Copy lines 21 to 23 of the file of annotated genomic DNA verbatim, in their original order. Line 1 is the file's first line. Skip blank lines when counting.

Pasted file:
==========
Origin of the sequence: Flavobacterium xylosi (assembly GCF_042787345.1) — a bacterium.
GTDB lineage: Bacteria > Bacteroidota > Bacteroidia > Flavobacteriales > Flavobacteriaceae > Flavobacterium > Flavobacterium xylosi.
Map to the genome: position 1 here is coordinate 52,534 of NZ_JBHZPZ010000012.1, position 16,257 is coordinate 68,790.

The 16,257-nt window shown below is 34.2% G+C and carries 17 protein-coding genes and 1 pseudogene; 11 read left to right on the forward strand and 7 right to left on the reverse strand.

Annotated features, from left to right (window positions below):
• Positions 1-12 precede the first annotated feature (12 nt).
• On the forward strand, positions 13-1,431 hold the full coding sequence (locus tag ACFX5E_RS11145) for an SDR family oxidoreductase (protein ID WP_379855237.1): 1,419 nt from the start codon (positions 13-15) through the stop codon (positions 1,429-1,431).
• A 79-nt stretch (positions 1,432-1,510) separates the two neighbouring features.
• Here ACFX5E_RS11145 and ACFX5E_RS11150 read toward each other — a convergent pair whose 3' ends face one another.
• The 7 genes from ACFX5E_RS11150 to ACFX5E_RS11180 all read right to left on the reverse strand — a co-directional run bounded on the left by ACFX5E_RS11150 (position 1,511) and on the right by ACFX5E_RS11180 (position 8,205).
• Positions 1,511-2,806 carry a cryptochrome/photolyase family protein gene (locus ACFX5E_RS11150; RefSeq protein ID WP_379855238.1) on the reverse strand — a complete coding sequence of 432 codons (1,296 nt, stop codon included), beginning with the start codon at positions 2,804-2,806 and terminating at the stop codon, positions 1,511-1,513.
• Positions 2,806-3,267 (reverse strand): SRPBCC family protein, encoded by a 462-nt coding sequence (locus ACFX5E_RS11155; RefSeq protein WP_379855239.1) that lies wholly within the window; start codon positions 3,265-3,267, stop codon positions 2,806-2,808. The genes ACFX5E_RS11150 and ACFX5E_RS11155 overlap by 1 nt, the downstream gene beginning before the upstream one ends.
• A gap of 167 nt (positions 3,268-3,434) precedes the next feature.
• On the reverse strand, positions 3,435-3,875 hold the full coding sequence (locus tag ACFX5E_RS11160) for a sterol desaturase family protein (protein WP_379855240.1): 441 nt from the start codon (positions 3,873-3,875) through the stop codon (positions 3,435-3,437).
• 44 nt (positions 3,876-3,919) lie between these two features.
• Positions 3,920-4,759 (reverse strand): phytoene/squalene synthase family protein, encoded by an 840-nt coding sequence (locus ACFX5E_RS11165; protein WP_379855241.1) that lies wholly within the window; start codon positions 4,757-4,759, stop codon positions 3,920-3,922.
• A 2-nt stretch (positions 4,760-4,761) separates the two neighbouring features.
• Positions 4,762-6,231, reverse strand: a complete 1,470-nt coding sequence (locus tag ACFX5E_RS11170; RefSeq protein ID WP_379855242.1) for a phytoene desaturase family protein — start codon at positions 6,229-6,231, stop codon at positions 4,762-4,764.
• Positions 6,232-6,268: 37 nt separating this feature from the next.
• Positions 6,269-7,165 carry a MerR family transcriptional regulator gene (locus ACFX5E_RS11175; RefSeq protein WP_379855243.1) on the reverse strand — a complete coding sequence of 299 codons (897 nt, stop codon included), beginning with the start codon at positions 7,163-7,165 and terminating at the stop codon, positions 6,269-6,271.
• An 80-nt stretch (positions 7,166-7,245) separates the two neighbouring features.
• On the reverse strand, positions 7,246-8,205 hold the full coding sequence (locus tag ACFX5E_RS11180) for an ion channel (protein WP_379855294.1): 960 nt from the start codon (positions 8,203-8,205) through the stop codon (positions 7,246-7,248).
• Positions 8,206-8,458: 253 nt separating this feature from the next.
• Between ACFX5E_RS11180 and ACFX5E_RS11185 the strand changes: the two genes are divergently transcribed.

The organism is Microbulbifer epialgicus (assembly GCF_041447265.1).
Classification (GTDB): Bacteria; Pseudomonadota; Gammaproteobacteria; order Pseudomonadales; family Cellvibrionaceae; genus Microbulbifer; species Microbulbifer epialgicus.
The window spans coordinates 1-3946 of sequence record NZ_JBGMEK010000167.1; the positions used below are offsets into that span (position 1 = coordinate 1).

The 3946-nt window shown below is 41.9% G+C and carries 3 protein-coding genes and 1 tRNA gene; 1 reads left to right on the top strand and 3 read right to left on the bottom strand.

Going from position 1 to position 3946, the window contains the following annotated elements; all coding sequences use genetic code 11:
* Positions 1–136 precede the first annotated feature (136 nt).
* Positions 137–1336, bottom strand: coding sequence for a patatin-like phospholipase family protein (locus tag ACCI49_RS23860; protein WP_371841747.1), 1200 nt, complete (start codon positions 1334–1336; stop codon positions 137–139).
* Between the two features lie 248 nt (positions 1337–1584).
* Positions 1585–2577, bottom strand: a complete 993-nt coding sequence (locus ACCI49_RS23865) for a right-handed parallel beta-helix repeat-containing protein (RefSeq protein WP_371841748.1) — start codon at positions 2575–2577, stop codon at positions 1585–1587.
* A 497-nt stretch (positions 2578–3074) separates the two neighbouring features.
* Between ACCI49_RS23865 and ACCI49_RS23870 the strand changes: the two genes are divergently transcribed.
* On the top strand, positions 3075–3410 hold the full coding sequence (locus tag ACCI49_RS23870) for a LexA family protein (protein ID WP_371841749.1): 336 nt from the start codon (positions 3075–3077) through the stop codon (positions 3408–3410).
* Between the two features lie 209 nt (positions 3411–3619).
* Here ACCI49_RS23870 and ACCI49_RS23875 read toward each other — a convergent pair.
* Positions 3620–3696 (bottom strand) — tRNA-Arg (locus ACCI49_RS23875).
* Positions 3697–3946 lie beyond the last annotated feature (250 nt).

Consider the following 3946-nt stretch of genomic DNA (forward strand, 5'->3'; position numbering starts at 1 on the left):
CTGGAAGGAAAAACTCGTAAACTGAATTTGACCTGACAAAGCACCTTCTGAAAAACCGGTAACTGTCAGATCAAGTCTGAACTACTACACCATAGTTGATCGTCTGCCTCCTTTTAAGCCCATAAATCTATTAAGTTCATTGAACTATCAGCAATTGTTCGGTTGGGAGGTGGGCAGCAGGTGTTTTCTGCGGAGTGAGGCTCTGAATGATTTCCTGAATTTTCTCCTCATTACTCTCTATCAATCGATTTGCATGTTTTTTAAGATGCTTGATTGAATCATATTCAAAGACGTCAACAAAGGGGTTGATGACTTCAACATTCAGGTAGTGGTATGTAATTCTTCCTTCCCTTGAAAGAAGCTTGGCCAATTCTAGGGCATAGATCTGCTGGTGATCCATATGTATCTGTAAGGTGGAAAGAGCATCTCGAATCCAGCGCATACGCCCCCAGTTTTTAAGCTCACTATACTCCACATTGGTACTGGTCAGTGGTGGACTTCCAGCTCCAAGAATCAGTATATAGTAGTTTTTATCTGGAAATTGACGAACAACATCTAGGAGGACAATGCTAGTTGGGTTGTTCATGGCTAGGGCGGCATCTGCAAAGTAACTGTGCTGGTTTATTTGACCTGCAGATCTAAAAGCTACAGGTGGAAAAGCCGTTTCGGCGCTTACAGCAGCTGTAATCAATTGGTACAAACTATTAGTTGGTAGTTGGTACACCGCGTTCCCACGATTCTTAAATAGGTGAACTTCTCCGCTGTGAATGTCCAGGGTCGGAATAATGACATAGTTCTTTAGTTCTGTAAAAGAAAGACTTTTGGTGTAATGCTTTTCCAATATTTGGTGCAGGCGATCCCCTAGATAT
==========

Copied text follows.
• An 80-nt stretch (positions 7,166-7,245) separates the two neighbouring features.
• On the reverse strand, positions 7,246-8,205 hold the full coding sequence (locus tag ACFX5E_RS11180) for an ion channel (protein WP_379855294.1): 960 nt from the start codon (positions 8,203-8,205) through the stop codon (positions 7,246-7,248).
• Positions 8,206-8,458: 253 nt separating this feature from the next.